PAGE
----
LONDON — The EU has launched legal action against the U.K. in the wake of its “illegal” bill to amend post-Brexit trade rules.
The European Commission announced it was launching two new lawsuits against the U.K. government for failing to meet two obligations under the Northern Ireland protocol. It argues the U.K. has failed to adequately resource border control posts in Northern Ireland where food safety checks should be carried out, and to provide the EU with trade data needed to monitor the movement of goods into the region.
Commission Vice President Maroš Šefčovič told a press conference in Brussels that the U.K. bill introduced in the House of Commons Monday, which would give British ministers powers to ignore parts of the protocol, “breaks international law.”
“Let it be no doubt: There is no legal nor political justification whatsoever for unilaterally changing an international agreement,” he said. “Opening the door to unilaterally changing an international agreement is a breach of international law as well. So let’s call a spade a spade. This is illegal.”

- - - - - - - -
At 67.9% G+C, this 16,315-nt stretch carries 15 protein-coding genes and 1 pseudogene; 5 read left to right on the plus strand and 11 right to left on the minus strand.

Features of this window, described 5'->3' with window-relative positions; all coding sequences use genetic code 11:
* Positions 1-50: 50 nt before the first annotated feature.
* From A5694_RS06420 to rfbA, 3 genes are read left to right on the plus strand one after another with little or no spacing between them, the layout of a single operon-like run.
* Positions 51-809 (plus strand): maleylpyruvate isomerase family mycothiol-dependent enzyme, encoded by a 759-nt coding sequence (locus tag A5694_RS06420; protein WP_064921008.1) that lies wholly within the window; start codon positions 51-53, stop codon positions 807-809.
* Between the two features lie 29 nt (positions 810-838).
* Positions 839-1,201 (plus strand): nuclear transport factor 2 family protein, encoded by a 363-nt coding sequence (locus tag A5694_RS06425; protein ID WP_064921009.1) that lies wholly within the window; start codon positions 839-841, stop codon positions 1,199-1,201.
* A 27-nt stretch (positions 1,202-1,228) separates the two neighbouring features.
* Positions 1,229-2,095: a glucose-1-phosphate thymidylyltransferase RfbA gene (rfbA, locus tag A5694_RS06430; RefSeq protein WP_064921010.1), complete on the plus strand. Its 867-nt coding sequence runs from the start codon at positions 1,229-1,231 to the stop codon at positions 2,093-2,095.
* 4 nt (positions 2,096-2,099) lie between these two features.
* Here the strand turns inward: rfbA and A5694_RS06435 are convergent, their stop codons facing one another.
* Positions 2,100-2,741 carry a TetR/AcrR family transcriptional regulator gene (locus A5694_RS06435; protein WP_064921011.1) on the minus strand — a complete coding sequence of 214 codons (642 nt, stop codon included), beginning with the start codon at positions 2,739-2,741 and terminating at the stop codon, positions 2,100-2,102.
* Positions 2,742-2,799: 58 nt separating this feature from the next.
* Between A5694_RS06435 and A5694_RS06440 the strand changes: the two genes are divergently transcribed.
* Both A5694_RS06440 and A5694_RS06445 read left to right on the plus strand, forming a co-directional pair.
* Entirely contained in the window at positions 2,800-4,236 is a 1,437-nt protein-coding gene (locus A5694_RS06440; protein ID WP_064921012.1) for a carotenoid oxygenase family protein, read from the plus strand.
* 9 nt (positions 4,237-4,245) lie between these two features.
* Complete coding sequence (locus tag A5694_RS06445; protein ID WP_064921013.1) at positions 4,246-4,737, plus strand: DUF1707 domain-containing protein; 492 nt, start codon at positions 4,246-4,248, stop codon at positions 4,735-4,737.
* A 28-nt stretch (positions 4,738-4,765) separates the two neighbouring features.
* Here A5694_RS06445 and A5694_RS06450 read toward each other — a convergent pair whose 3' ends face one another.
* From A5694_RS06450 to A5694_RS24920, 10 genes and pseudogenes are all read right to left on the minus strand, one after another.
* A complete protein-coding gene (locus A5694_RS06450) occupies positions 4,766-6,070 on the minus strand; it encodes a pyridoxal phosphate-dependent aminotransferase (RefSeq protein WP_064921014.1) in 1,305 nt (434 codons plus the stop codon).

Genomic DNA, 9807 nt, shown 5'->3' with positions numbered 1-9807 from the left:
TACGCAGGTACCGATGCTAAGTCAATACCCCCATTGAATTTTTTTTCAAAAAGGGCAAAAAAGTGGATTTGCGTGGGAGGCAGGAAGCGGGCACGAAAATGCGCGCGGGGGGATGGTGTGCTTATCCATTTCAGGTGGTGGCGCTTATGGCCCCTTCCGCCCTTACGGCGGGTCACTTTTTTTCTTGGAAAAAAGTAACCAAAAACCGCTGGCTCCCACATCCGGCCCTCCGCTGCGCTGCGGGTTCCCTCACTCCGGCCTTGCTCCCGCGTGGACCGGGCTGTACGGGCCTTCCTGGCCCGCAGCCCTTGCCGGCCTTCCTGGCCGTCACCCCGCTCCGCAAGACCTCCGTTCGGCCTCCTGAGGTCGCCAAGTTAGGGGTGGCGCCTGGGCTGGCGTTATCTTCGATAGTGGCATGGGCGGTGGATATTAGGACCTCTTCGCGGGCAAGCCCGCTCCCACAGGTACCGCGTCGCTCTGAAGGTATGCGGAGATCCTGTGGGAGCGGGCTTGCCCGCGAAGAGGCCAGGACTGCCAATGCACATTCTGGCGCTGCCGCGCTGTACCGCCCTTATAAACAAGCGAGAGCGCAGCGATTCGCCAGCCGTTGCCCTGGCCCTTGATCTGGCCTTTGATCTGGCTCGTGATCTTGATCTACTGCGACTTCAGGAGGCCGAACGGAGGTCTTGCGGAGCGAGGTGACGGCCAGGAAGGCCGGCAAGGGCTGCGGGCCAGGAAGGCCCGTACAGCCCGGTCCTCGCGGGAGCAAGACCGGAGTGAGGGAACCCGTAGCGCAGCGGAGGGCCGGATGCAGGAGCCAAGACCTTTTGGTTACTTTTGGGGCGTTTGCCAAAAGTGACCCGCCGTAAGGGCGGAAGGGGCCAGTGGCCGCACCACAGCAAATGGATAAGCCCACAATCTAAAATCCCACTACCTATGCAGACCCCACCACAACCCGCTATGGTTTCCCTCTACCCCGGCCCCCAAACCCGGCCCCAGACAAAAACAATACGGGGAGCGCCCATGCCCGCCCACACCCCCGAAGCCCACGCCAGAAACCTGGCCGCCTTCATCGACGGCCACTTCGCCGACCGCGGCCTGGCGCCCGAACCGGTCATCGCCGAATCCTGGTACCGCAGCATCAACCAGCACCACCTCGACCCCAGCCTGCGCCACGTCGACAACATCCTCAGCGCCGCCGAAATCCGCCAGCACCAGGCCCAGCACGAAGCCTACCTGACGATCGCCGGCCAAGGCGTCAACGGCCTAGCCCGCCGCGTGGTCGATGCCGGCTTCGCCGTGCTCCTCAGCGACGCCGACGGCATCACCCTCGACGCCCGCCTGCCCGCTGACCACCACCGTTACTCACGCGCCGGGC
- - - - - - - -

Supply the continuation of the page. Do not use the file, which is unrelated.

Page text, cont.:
The Northern Ireland protocol effectively kept Northern Ireland in the EU’s single market after the U.K. left the bloc in a bid to avoid a land border at the politically sensitive frontier between Northern Ireland and the Republic of Ireland.
But London has argued the arrangement is imposing unnecessary bureaucracy on traders moving goods from Great Britain to Northern Ireland, while unionists in Northern Ireland are refusing to join a power-sharing government unless the protocol is renegotiated.
The EU executive will also resume an infringement process launched against the U.K. last year which had been put on hold to create room for talks with London on how to make the operation of the protocol less burdensome on businesses and citizens in Northern Ireland.
In this case, the Commission will issue the U.K. with a “reasoned opinion” giving it two months to respond. If the British response is not satisfactory to the EU, the Commission will refer the case to the Court of Justice of the EU.
An EU official said the Commission’s response to the U.K.’s unilateral plan was “proportionate” and “measured but firm.”